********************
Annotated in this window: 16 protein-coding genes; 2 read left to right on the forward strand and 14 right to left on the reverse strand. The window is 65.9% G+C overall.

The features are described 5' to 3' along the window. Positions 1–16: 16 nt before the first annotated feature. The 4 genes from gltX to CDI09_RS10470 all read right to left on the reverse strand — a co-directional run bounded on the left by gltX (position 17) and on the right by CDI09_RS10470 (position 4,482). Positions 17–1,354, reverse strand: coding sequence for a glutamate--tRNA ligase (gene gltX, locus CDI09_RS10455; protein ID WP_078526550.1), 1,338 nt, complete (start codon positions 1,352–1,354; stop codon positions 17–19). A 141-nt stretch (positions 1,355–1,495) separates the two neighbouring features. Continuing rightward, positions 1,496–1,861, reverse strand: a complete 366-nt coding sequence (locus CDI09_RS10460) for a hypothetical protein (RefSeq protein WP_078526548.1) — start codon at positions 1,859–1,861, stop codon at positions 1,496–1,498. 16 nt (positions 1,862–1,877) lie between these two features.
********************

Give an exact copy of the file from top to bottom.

Annotated in this window: 16 protein-coding genes; 2 read left to right on the forward strand and 14 right to left on the reverse strand. The window is 65.9% G+C overall.

The features are described 5' to 3' along the window. Positions 1–16: 16 nt before the first annotated feature. The 4 genes from gltX to CDI09_RS10470 all read right to left on the reverse strand — a co-directional run bounded on the left by gltX (position 17) and on the right by CDI09_RS10470 (position 4,482). Positions 17–1,354, reverse strand: coding sequence for a glutamate--tRNA ligase (gene gltX, locus CDI09_RS10455; protein ID WP_078526550.1), 1,338 nt, complete (start codon positions 1,352–1,354; stop codon positions 17–19). A 141-nt stretch (positions 1,355–1,495) separates the two neighbouring features. Continuing rightward, positions 1,496–1,861, reverse strand: a complete 366-nt coding sequence (locus CDI09_RS10460) for a hypothetical protein (RefSeq protein WP_078526548.1) — start codon at positions 1,859–1,861, stop codon at positions 1,496–1,498. 16 nt (positions 1,862–1,877) lie between these two features.